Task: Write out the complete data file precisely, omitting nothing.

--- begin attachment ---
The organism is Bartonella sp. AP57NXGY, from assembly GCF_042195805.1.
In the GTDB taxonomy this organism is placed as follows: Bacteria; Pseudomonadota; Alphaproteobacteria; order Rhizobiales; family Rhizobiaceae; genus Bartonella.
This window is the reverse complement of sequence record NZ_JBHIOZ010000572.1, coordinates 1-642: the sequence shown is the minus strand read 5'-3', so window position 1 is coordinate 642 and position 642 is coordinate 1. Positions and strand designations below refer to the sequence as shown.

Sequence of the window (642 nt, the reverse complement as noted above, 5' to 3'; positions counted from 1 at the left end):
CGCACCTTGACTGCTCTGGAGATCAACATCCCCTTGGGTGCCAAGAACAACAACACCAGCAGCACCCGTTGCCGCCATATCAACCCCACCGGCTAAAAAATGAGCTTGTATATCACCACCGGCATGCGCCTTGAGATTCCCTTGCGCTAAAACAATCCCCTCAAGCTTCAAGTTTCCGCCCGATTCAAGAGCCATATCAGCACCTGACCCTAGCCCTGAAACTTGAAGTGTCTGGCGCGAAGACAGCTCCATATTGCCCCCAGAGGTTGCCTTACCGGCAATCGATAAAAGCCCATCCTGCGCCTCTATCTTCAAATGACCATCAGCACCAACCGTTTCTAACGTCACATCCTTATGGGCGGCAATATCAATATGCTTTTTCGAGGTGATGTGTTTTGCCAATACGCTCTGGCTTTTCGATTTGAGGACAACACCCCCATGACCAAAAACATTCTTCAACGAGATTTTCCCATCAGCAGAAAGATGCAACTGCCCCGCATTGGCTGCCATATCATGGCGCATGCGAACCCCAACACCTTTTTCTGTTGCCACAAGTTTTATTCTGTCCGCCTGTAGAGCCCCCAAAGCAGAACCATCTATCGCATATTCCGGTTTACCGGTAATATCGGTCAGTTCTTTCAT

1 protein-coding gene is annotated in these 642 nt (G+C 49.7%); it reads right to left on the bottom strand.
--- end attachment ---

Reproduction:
The organism is Bartonella sp. AP57NXGY, from assembly GCF_042195805.1.
In the GTDB taxonomy this organism is placed as follows: Bacteria; Pseudomonadota; Alphaproteobacteria; order Rhizobiales; family Rhizobiaceae; genus Bartonella.
This window is the reverse complement of sequence record NZ_JBHIOZ010000572.1, coordinates 1-642: the sequence shown is the minus strand read 5'-3', so window position 1 is coordinate 642 and position 642 is coordinate 1. Positions and strand designations below refer to the sequence as shown.

Sequence of the window (642 nt, the reverse complement as noted above, 5' to 3'; positions counted from 1 at the left end):
CGCACCTTGACTGCTCTGGAGATCAACATCCCCTTGGGTGCCAAGAACAACAACACCAGCAGCACCCGTTGCCGCCATATCAACCCCACCGGCTAAAAAATGAGCTTGTATATCACCACCGGCATGCGCCTTGAGATTCCCTTGCGCTAAAACAATCCCCTCAAGCTTCAAGTTTCCGCCCGATTCAAGAGCCATATCAGCACCTGACCCTAGCCCTGAAACTTGAAGTGTCTGGCGCGAAGACAGCTCCATATTGCCCCCAGAGGTTGCCTTACCGGCAATCGATAAAAGCCCATCCTGCGCCTCTATCTTCAAATGACCATCAGCACCAACCGTTTCTAACGTCACATCCTTATGGGCGGCAATATCAATATGCTTTTTCGAGGTGATGTGTTTTGCCAATACGCTCTGGCTTTTCGATTTGAGGACAACACCCCCATGACCAAAAACATTCTTCAACGAGATTTTCCCATCAGCAGAAAGATGCAACTGCCCCGCATTGGCTGCCATATCATGGCGCATGCGAACCCCAACACCTTTTTCTGTTGCCACAAGTTTTATTCTGTCCGCCTGTAGAGCCCCCAAAGCAGAACCATCTATCGCATATTCCGGTTTACCGGTAATATCGGTCAGTTCTTTCAT

1 protein-coding gene is annotated in these 642 nt (G+C 49.7%); it reads right to left on the bottom strand.